Its Wonderful Your Demons Came Today

8 September-7 October                                                                                                                                           

Jonathan LeVine Projects, 888 Newark Ave, New Jersey, NJ 07306


Myths are the world's dreams. They are archetypal dreams and deal with great human problems. Myths and dreams come from the same place. They come from realizations of some kind that then have to find expression in symbolic form. – Joseph Campbell

Amory’s new body of work, It’s Wonderful Your Demons Came Today, is a departure from his previous figurative work. His Waiting series focused on capturing people in a particular moment; they presented a naturalistic narrative of people in thought, perhaps thinking about the past or the future but each painting was a snapshot of the subject in the present. While the Waiting series focused on external observations, Amory’s new body of work is turned inwardly and focuses on our own internal dialogues. Rather than focusing on observations of people in the outside world, Amory now turns his attention to his own internal psyche.

It’s Wonderful Your Demons Came Today investigates personal existential questions and explores the internal struggles that comprise the human condition. Each piece of work in this show contemplates what it is to be human. Through exploration of concepts such as indecision, obsession, loss, suffering, desire, and fear, Amory illustrates a syntheses by also exploring antithetical ideas of rebirth redemption, growth, awareness, consciousness, and oneness.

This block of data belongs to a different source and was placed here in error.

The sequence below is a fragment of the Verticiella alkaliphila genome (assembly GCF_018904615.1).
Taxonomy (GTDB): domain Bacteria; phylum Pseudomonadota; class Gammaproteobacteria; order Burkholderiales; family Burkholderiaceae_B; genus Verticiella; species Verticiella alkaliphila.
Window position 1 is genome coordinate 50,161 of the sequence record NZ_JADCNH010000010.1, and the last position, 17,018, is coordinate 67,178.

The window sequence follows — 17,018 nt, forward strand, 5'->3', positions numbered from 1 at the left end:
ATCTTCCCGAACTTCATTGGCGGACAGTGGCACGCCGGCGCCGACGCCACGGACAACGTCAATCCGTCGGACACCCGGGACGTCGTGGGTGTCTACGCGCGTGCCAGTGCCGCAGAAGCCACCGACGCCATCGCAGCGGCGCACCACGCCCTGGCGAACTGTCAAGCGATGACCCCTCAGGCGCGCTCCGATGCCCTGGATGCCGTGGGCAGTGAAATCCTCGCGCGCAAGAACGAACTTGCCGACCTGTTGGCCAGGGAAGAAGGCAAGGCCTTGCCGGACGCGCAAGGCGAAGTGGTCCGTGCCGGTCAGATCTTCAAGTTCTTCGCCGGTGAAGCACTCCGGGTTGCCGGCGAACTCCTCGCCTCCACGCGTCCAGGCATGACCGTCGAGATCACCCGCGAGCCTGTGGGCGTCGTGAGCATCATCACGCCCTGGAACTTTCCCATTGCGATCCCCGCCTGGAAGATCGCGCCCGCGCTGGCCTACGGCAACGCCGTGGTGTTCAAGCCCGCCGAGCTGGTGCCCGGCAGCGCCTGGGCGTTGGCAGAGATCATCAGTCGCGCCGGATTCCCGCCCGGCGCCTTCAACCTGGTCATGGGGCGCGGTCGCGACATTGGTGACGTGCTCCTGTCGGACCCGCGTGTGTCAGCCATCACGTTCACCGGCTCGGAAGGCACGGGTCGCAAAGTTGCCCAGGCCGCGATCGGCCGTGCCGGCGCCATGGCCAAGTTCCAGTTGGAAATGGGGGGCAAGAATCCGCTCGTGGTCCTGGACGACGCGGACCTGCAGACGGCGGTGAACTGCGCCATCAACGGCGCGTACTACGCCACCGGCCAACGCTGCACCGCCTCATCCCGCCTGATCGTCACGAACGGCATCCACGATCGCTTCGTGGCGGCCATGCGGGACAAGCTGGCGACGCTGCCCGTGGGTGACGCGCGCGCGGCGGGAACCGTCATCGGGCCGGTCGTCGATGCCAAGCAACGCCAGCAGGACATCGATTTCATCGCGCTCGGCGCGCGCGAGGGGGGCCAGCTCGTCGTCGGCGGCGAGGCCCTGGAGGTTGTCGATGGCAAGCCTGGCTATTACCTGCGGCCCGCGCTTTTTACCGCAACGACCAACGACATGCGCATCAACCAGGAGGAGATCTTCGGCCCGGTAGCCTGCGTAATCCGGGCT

The show speaks to the battle of our internal demons: the chattering roommate in our head that is so difficult to quiet and the small still voice of calm and reassurance that is so often too difficult to hear. How do we interact with our internal voices? Do we have free will to decide how our interactions take place or are we governed by instinctual drives? Current scientific theories suggest that indeed our arm moves first from a hot stove and our mind then rationalizes why it moved. This instance is so miniscule that we believe we had free will to set our arm in motion to alleviate pain. When in emotional pain, are there ways in which we can have a conversation with our internal critics to help alleviate the pressure and calm our mind? Are we all part of a collective unconsciousness where we are all tapped into over-arching archetypes that transcend our synthetic knowledge into a spiritual universal consciousness? Why do certain symbols appear and reappear across time and across cultures, in dreams and in memories? How are memories distorted by time and how do they unconsciously present themselves within a body of work and what are their meanings in relation to our present state? This body of work does not attempt to answer such questions but rather is meant to open a dialogue and to instigate conversations surrounding these ideas.